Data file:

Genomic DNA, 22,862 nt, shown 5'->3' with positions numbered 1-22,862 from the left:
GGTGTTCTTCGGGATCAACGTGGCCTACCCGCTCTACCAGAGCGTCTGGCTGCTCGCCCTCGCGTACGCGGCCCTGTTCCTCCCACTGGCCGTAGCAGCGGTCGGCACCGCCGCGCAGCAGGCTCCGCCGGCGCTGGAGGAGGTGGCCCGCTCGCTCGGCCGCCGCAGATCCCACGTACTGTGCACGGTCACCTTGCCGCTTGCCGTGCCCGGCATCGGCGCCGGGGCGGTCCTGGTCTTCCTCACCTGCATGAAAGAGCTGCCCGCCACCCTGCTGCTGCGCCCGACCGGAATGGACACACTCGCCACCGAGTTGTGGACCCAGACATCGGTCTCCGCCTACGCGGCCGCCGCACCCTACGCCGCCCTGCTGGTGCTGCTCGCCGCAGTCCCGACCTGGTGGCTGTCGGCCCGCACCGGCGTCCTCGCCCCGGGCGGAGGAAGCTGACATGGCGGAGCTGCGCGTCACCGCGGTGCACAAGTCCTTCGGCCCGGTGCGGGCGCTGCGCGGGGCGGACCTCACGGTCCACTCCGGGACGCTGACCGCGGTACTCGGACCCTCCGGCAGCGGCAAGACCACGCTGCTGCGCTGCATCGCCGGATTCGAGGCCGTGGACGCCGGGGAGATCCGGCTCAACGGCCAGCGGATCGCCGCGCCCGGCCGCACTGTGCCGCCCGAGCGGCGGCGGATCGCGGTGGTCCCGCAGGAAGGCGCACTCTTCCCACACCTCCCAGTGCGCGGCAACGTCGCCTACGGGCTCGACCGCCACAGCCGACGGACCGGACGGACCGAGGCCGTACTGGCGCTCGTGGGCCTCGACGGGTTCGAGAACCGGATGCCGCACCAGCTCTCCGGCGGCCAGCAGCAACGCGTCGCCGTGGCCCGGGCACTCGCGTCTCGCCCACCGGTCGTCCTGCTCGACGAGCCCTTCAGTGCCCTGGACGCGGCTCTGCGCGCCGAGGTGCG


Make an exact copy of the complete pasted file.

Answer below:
Genomic DNA, 22,862 nt, shown 5'->3' with positions numbered 1-22,862 from the left:
GGTGTTCTTCGGGATCAACGTGGCCTACCCGCTCTACCAGAGCGTCTGGCTGCTCGCCCTCGCGTACGCGGCCCTGTTCCTCCCACTGGCCGTAGCAGCGGTCGGCACCGCCGCGCAGCAGGCTCCGCCGGCGCTGGAGGAGGTGGCCCGCTCGCTCGGCCGCCGCAGATCCCACGTACTGTGCACGGTCACCTTGCCGCTTGCCGTGCCCGGCATCGGCGCCGGGGCGGTCCTGGTCTTCCTCACCTGCATGAAAGAGCTGCCCGCCACCCTGCTGCTGCGCCCGACCGGAATGGACACACTCGCCACCGAGTTGTGGACCCAGACATCGGTCTCCGCCTACGCGGCCGCCGCACCCTACGCCGCCCTGCTGGTGCTGCTCGCCGCAGTCCCGACCTGGTGGCTGTCGGCCCGCACCGGCGTCCTCGCCCCGGGCGGAGGAAGCTGACATGGCGGAGCTGCGCGTCACCGCGGTGCACAAGTCCTTCGGCCCGGTGCGGGCGCTGCGCGGGGCGGACCTCACGGTCCACTCCGGGACGCTGACCGCGGTACTCGGACCCTCCGGCAGCGGCAAGACCACGCTGCTGCGCTGCATCGCCGGATTCGAGGCCGTGGACGCCGGGGAGATCCGGCTCAACGGCCAGCGGATCGCCGCGCCCGGCCGCACTGTGCCGCCCGAGCGGCGGCGGATCGCGGTGGTCCCGCAGGAAGGCGCACTCTTCCCACACCTCCCAGTGCGCGGCAACGTCGCCTACGGGCTCGACCGCCACAGCCGACGGACCGGACGGACCGAGGCCGTACTGGCGCTCGTGGGCCTCGACGGGTTCGAGAACCGGATGCCGCACCAGCTCTCCGGCGGCCAGCAGCAACGCGTCGCCGTGGCCCGGGCACTCGCGTCTCGCCCACCGGTCGTCCTGCTCGACGAGCCCTTCAGTGCCCTGGACGCGGCTCTGCGCGCCGAGGTGCG